ORDER BARRING DEBTOR FROM RE-FILING FOR A PERIOD OF 180 DAYS
FRANK W. VOLK, Bankruptcy Judge.
This matter is before the Court on requests by both the Chapter 13 Trustee (doc. 51) and creditor Fifth Third Mortgage Company (doc. 52) to bar the Debtor from re-filing a future bankruptcy case for 180 days.
Mr. Cottrell filed the instant Chapter 13 case on September 27, 2016. During the pendency of his case, he failed to attend three scheduled 341 meetings of creditors, he did not file required documents (including schedules, the statement of financial affairs, and a Chapter 13 plan), he did not remit any plan payments to the Chapter 13 Trustee, and he did not provide his tax returns as required by the Bankruptcy Code. The Chapter 13 Trustee filed a Motion to Dismiss the case (doc. 16), which was first heard on November 30, 2016. At that time, Mr. Cottrell represented that he had schedules he was prepared to file that day, and the Court agreed to set a third 341 meeting while taking the Trustee's Motion to Dismiss under advisement. The Court urged Mr. Cottrell to abide by the Bankruptcy Code and prosecute his case seriously.
The Motion to Dismiss came before the Court again on December 14, 2016. Mr. Cottrell had still not filed schedules at that time and failed to appear at the third scheduled 341 meeting of creditors. The Court granted the Motion to Dismiss and noted that it was considering a bar to re-filing. The Court allowed any interested party until January 14, 2017 to file a pleading regarding the re-filing bar. Both the Chapter 13 Trustee and Fifth Third Mortgage Company (Fifth Third) filed memoranda in support of a bar to re-filing.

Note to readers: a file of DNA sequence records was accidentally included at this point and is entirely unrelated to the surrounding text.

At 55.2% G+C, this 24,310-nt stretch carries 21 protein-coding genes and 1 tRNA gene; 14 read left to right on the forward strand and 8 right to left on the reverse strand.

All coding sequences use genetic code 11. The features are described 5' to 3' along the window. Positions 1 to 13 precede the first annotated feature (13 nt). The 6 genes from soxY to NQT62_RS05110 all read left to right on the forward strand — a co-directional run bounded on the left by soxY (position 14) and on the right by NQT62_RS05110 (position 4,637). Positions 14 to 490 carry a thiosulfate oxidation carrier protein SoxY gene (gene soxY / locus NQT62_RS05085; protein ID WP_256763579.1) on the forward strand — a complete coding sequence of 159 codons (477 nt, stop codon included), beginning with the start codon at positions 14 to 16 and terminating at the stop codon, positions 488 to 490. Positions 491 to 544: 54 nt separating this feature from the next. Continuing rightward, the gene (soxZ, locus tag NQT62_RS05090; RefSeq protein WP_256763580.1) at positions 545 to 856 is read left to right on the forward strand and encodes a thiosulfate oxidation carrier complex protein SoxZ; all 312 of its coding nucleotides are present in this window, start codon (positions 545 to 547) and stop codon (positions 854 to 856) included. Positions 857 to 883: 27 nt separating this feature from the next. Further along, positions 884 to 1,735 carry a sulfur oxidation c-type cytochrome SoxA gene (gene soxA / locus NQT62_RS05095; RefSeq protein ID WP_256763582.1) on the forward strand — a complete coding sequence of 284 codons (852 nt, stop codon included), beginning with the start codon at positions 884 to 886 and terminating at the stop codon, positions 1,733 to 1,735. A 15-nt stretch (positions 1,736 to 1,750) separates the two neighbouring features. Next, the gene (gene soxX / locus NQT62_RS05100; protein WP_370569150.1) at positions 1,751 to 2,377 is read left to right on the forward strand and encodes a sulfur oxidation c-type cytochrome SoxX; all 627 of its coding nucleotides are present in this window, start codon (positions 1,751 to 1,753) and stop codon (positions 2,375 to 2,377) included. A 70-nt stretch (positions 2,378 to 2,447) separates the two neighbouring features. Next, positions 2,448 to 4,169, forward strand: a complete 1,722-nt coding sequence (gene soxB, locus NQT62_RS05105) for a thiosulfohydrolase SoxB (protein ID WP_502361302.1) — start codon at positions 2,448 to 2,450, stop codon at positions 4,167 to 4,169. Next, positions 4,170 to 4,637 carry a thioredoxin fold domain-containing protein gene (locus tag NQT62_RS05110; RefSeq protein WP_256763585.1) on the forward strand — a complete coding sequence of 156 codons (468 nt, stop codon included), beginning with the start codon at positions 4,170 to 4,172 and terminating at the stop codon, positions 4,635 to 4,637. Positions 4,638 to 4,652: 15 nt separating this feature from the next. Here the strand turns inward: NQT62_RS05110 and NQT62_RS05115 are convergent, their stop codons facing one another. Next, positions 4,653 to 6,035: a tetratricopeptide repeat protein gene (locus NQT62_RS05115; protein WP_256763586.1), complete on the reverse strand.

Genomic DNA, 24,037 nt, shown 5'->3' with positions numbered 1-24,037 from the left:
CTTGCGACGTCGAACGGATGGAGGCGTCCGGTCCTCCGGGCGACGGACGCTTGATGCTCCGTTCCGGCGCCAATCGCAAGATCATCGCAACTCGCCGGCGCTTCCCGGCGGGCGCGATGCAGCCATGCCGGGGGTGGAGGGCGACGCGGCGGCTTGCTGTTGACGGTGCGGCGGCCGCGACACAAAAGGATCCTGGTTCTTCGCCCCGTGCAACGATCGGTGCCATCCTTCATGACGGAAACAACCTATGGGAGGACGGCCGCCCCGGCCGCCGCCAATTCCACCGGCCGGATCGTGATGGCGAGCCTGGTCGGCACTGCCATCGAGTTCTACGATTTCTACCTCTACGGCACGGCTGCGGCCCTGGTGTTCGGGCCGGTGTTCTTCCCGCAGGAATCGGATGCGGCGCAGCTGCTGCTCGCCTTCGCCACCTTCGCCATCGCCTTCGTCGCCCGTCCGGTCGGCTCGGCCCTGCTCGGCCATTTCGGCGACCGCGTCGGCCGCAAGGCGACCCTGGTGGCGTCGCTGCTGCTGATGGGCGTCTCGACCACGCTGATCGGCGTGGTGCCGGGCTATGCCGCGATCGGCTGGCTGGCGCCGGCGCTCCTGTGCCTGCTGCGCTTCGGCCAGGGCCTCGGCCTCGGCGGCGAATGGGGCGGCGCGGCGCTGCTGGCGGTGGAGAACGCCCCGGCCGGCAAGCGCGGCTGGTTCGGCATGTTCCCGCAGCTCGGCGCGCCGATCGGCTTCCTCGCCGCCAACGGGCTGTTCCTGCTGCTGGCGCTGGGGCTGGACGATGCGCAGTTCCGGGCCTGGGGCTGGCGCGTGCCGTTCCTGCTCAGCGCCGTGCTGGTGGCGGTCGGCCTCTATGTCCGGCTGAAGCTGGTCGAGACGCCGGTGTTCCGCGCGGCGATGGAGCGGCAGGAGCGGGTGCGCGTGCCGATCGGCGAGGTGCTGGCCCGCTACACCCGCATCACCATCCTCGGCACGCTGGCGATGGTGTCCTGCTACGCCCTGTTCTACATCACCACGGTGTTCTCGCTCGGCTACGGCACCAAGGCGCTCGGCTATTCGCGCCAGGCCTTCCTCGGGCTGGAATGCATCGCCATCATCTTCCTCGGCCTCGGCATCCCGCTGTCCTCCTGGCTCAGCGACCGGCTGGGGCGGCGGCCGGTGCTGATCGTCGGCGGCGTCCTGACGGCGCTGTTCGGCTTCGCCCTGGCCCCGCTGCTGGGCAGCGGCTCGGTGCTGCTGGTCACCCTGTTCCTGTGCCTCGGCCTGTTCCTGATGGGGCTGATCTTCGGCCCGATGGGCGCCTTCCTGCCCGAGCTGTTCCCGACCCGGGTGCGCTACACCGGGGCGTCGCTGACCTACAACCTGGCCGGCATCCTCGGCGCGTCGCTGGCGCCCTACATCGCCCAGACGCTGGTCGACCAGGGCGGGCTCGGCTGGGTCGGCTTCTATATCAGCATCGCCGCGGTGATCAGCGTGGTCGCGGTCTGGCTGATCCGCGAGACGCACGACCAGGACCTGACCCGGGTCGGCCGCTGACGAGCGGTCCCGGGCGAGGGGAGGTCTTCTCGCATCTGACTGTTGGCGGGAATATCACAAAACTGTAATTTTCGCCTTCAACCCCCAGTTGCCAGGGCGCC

The instant case is Mr. Cottrell's fifth Chapter 13 filing within four years. The previous cases are listed herein:
The first case was eventually converted to a Chapter 7 proceeding in May of 2013. During the pendency of that case, Mr. Cottrell admitted in an agreed order with Fifth Third that he was in arrearages on his mortgage to the bank in the amount of $11,783.94. Mr. Cottrell claimed that he would do one of the following: he would pay that sum on or before November 15, 2013, he would apply for a loan modification, or he would re-convert to a Chapter 13 case. Because he failed to perform any of those tasks, the automatic stay with respect to Fifth Third automatically lifted. Mr. Cottrell received a discharge on August 27, 2013, and the case was closed soon after.
In his second case, Mr. Cottrell did not file schedules or a Chapter 13 plan. He also failed to make any payments to the Chapter 13 Trustee. Mr. Cottrell had filed the case to ostensibly halt a foreclosure sale that had been scheduled for his residence. The case was eventually dismissed on motion by the Chapter 13 Trustee for failure to file a Chapter 13 plan and the foreclosure process resumed. A foreclosure sale was set for September 8, 2015.